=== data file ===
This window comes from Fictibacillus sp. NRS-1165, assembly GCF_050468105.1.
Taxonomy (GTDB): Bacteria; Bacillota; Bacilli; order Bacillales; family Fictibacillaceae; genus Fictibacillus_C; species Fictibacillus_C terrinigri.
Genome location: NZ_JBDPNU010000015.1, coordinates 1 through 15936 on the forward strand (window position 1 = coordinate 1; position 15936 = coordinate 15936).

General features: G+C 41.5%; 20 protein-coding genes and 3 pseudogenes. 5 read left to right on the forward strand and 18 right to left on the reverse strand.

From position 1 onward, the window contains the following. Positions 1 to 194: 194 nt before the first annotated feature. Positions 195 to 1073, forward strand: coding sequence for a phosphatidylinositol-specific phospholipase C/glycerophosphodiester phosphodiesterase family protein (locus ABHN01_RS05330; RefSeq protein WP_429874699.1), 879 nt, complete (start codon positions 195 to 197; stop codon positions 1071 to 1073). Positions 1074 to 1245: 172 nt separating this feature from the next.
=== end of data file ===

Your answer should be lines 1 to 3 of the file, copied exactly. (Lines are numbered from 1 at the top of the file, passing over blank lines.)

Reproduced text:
This window comes from Fictibacillus sp. NRS-1165, assembly GCF_050468105.1.
Taxonomy (GTDB): Bacteria; Bacillota; Bacilli; order Bacillales; family Fictibacillaceae; genus Fictibacillus_C; species Fictibacillus_C terrinigri.
Genome location: NZ_JBDPNU010000015.1, coordinates 1 through 15936 on the forward strand (window position 1 = coordinate 1; position 15936 = coordinate 15936).